Photos of West Face Slideshow Add Photo
West Face Route on Middle Rabbit Ear. Photo Terry Cowan
BETA PHOTO: West Face Route on Middle Rabbit Ear. Photo Terry ...
The route takes the left side of the two prominent left-facing corner systems.
BETA PHOTO: The route takes the left side of the two prominent...
West Face route. Photo Bob Cort.
BETA PHOTO: West Face route. Photo Bob Cort.
Lower pitches. Photo Marc Tarnoski.
BETA PHOTO: Lower pitches. Photo Marc Tarnoski.
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By Marta Reece
From: Las Cruces, NM
Oct 17, 2013
rating: 5.8 5b 16 VI- HVS 4c

Depending on your level of comfort, you can scramble fairy high up on the face, but it likely wonít change the location of Pitch 1 belay.

P1: go up a slabby terrain a bit left of the bottom of the first left-facing corner. When you step up onto the slab at the base of it, you will see an inviting open book right in front of you. Donít go there. Not unless unprotectable 5.10, into which it deteriorates higher up, is your cup of tea. Make a move to the right past the obnoxious bulge in your face. Here you can head up a corner with two cracks in it, but even better is to keep going right, it is now considerably easier to do, and reach the very bottom of the corner. The climb up there is easy. Continue up the corner. When there is an opening to the right, take it. It will lead you to the top of the pillar the corner had been on the side of, and a comfortable belay. There is a rap sling around one of the boulders there, but a better anchor is in a crack in the bedrock past that.

P2: Take to the slab leading somewhat left and up a right facing corner, right of a broken looking rock. Head left on top of the rock under a block covered in green lichen. Once past the block, turn sharp right and go up to a tree. You could go higher into the bowl, but the cracks there tend to be between loose blocks.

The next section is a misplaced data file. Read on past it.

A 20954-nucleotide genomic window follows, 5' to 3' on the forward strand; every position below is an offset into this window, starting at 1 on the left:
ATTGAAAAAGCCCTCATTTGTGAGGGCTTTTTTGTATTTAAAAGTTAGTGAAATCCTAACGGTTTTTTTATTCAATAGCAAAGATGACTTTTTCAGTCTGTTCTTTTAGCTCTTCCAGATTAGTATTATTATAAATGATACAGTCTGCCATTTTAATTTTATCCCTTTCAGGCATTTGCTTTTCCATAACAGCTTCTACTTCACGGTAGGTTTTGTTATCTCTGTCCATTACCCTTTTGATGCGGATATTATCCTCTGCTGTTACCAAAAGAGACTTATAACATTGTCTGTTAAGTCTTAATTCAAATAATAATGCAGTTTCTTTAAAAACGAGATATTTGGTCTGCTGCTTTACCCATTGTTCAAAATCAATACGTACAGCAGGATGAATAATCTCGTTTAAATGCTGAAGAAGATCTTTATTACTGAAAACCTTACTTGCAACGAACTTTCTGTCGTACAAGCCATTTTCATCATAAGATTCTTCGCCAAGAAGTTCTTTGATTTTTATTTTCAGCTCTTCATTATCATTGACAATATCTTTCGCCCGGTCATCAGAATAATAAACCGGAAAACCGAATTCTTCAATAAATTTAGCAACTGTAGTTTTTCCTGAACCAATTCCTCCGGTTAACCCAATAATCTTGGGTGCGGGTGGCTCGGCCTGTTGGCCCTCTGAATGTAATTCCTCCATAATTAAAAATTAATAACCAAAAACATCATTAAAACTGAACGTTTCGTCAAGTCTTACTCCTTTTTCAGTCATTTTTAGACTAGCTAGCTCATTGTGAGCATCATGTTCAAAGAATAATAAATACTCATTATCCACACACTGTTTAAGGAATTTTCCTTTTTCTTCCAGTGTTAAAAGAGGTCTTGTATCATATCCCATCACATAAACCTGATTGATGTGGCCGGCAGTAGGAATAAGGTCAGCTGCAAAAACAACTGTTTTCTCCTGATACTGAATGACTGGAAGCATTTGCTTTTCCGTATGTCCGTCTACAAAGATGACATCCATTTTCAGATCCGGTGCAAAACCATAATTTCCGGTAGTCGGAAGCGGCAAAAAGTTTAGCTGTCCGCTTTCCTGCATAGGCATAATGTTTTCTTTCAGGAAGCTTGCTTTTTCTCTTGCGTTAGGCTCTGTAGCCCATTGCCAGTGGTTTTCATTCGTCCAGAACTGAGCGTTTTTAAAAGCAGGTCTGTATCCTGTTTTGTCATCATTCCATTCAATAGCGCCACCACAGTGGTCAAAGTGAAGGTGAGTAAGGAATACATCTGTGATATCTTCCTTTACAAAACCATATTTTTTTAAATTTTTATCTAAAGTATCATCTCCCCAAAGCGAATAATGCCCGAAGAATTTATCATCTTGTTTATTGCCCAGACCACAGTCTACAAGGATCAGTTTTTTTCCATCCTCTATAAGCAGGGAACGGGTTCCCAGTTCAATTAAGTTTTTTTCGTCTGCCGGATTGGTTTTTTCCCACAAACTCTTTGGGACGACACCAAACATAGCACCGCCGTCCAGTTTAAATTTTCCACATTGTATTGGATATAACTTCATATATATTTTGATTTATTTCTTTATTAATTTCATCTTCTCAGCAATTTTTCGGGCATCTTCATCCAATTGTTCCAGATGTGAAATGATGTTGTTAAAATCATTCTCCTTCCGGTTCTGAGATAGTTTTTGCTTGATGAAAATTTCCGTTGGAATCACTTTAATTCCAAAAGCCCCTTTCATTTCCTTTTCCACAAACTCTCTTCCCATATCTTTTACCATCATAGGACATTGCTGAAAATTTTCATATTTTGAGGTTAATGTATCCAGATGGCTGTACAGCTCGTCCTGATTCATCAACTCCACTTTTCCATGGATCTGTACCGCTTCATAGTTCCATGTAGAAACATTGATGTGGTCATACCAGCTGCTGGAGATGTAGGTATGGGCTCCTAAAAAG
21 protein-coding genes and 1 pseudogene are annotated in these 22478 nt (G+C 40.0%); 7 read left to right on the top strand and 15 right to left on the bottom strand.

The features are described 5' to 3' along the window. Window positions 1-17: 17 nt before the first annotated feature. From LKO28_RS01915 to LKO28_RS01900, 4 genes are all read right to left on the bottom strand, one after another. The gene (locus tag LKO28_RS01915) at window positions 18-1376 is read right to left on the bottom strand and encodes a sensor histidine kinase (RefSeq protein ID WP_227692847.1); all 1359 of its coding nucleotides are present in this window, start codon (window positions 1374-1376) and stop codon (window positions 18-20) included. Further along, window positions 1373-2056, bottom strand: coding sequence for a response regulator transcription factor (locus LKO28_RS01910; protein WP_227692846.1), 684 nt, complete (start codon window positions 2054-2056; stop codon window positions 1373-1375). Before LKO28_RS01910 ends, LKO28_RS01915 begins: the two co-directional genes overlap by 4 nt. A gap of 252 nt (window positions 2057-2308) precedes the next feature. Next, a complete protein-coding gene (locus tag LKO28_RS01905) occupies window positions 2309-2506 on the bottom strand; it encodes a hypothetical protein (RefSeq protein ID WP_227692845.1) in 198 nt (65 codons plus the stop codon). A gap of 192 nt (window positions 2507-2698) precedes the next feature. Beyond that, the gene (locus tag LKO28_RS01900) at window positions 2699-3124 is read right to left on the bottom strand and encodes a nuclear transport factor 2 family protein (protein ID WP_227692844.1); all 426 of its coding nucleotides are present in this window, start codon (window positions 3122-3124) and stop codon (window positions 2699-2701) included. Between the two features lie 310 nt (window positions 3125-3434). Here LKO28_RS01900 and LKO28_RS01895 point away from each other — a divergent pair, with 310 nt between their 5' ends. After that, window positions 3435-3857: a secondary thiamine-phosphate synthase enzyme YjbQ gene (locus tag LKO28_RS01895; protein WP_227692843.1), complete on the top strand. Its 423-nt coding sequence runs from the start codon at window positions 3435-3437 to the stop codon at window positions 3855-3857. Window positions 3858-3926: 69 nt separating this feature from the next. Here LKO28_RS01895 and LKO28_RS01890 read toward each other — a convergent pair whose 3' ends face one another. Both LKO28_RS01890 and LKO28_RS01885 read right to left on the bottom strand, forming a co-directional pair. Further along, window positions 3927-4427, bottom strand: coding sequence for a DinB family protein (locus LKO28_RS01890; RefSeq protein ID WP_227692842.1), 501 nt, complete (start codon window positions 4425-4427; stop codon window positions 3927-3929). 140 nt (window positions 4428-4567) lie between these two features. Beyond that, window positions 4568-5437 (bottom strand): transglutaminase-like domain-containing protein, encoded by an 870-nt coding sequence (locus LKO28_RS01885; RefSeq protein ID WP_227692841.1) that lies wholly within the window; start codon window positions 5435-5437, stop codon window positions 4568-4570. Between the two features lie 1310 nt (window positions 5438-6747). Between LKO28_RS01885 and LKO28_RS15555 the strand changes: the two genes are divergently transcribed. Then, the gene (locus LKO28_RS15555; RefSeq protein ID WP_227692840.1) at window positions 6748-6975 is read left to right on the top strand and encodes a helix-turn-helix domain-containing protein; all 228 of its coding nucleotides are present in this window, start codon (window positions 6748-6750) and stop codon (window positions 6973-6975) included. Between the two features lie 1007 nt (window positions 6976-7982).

P3: Go up the draw above you. Itís easy at first. When it starts looking like a challenge, there will be a cluster of parallel cracks leading at a slant up the left slab. Near the edge of the slab is a long finger crack. Follow that into blocky terrain above. Stay below the headwall and continue left all the way to where it reaches the north face of Middle Rabbit Ear, with its impressive Church Key clearly visible. There will be a piton in the head wall, but you probably wonít use it.

P4: Start up right on the ridge line. After about 20 feet, there will be a tempting ramp to the left. Donít go there, unless you want to aid out of this predicament on a small nut. If you prefer free climbing, go right instead on a traverse which has decent hands but small feet. It is fairy varied and includes a bulge of an overhang above you making for an awkward time. Once a way opens to go up, take it. Eventually youíll drift to the right some again and reach a nice ledge. Itís possible to belay from here, but an even better location is just a step and a short slab up. This ledge is just as comfy and has better cracks in the back of it.

P5: Head up the obvious left-facing corner on your right. It seems thin, and to an extent it is, but there are holds on the right and itís not too bad. If you donít like it, you can head sharply left instead to a right facing, easy, and protectable corner. From there youíll go up over a bit of a bulgy step to an unprotectable but super-easy ledge that leads you back right again. And I suppose there are other ways in between, with less chance of a protection on the wavy slab. In any case, youíll head up from pretty much the same place to the end of technical terrain.